News Analysis: "A marathon, not a sprint" -- Italy's anti-virus rules depend on personal responsibility

ROME, Nov. 16 (Xinhua) -- Italian government health restrictions to confront the second wave of the coronavirus rely on increased levels of personal responsibility, health officials and experts said.

Coronavirus infection rates in Italy are consistently on the rise, surpassing peak levels from the first wave of the pandemic in spring. Data on mortality and the number of patients in intensive-care units are also climbing, though they have yet to reach their highest levels from the spring.

But government officials say they are "working day and night" to avoid a national lockdown like the one applied in March. Instead, officials are using a complex system that categorizes the country's regions into "red," "orange" and "yellow" categories depending on the strength of the pandemic in that region. Travel is restricted to and from regions with the most serious outbreaks, with policies within regions decided in part by local health officials.

"The government is trying to strike the right balance between health needs and what will allow the economy to function as well as what a population that is tired of the restrictions will support," Filippo Anelli, president of Italy's National Federation of Orders of Surgeons and Dentists, best known as FNOMCeO, said in an interview.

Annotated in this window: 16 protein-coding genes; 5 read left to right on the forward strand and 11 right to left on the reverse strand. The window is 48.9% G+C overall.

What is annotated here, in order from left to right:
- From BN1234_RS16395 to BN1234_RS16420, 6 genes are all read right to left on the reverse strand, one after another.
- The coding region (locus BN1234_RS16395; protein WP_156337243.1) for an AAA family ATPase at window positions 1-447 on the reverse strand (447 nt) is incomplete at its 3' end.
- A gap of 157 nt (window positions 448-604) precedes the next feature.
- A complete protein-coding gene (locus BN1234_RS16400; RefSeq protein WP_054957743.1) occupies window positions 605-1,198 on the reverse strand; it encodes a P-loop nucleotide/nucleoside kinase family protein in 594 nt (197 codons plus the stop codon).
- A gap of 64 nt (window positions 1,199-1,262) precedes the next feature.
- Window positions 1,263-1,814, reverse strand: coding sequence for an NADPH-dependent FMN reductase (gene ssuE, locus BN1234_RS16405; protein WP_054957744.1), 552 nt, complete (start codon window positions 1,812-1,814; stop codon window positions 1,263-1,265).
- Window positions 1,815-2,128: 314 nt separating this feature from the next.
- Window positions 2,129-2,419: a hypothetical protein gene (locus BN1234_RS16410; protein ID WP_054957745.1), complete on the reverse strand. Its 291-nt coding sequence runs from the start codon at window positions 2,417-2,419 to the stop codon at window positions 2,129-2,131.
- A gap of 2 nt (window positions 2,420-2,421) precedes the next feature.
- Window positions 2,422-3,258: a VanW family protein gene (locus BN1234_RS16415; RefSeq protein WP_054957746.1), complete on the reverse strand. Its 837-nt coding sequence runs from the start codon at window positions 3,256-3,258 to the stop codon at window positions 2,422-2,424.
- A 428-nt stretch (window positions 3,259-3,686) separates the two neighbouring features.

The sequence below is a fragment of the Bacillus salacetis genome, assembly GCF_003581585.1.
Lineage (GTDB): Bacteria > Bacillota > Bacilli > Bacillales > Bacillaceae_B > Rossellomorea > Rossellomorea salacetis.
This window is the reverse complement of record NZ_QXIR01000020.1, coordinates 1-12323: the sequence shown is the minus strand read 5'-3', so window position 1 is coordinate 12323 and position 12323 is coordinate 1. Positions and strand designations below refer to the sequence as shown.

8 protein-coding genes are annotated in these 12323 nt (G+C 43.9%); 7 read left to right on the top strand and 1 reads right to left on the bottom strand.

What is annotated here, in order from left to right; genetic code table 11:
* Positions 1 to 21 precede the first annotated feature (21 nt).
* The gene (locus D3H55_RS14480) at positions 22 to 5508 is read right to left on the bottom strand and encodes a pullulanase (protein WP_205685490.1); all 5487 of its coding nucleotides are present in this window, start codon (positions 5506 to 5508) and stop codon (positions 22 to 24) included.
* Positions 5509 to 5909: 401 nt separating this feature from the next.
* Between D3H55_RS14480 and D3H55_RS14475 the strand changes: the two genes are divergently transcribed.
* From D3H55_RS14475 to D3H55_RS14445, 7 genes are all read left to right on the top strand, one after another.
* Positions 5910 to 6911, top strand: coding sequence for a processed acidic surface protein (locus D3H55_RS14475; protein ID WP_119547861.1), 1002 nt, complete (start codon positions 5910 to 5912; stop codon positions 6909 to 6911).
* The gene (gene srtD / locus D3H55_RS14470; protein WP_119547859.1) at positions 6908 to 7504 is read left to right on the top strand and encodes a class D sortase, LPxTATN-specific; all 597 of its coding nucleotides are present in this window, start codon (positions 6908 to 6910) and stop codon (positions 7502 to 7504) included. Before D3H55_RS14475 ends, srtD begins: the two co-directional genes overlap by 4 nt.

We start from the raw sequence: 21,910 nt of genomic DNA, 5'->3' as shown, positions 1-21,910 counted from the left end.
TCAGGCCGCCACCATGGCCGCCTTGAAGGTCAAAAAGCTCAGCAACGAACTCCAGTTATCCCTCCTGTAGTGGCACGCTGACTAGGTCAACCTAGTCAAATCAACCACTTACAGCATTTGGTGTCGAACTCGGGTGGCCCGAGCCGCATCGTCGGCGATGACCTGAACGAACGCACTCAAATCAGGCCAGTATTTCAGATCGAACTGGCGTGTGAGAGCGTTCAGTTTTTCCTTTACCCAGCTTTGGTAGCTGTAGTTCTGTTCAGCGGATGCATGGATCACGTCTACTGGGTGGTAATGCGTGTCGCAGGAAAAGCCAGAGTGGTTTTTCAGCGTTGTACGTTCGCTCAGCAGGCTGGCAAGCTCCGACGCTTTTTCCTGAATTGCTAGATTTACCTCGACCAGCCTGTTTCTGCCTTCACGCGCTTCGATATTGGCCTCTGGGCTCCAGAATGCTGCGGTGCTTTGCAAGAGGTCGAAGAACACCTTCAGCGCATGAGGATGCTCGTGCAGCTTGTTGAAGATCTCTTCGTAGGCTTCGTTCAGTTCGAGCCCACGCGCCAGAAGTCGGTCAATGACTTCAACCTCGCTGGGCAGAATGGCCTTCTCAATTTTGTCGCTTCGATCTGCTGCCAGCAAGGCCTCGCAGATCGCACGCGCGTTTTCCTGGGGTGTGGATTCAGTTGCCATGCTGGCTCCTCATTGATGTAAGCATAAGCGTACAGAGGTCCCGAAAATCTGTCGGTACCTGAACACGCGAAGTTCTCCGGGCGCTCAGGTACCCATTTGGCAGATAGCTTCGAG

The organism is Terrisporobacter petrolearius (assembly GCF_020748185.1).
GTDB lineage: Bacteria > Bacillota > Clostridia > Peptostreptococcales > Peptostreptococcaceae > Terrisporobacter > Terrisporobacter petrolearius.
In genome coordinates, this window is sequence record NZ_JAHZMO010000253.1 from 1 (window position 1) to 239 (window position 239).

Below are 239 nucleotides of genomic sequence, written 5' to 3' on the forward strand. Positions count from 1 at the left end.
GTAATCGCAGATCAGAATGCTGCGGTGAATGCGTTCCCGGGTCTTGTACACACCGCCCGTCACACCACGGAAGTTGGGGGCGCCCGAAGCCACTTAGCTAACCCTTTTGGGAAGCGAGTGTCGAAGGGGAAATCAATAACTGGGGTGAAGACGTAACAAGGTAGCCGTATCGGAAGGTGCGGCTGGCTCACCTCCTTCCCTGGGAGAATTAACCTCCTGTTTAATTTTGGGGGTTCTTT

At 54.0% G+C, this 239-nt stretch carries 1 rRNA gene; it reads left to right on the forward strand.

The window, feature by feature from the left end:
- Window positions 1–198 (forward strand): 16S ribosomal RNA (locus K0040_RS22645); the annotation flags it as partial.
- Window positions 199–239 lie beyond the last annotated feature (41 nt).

Anelli said data from the Ministry of Health show Italy is still short of another peak for coronavirus infections and other related indicators.

"If we only take into account the health aspects, we should probably do another national lockdown," he said. "But that is not feasible. We have to do what we can do to slow the spread and make sure hospitals are ready."

Fabrizio Pregliasco, a researcher at the Department of Biomedical Sciences for Health at the University of Milan, agreed with Anelli about the unsustainability of a new national lockdown under current circumstances. He said "every contact right now is a risk," adding that people have to be responsible for their own actions.

"When a parent takes a young child to the beach, the parent watches out to make sure the child doesn't go too far into the water," Pregliasco told Xinhua. "The problem is that as soon as the parent turns away, some children will run into the water."

He said that is where personal responsibility becomes part of the equation.

"The government can't control every action everyone does," Pregliasco said. "In 'yellow' regions, restaurants can be open for lunch but not dinner, for example. Does that mean a person can't get infected at lunch? Of course not, though the risks are lower when there aren't as many crowds and as much going on. But ultimately, we all know what we should and shouldn't do."

The government has said it would announce its next update on coronavirus restrictions on Dec. 3. But Pregliasco said people should not wait until then.

"It's up to us to make restrictions sustainable," he said. "This is going to keep going for a long while. We should remember this is a marathon, not a sprint."

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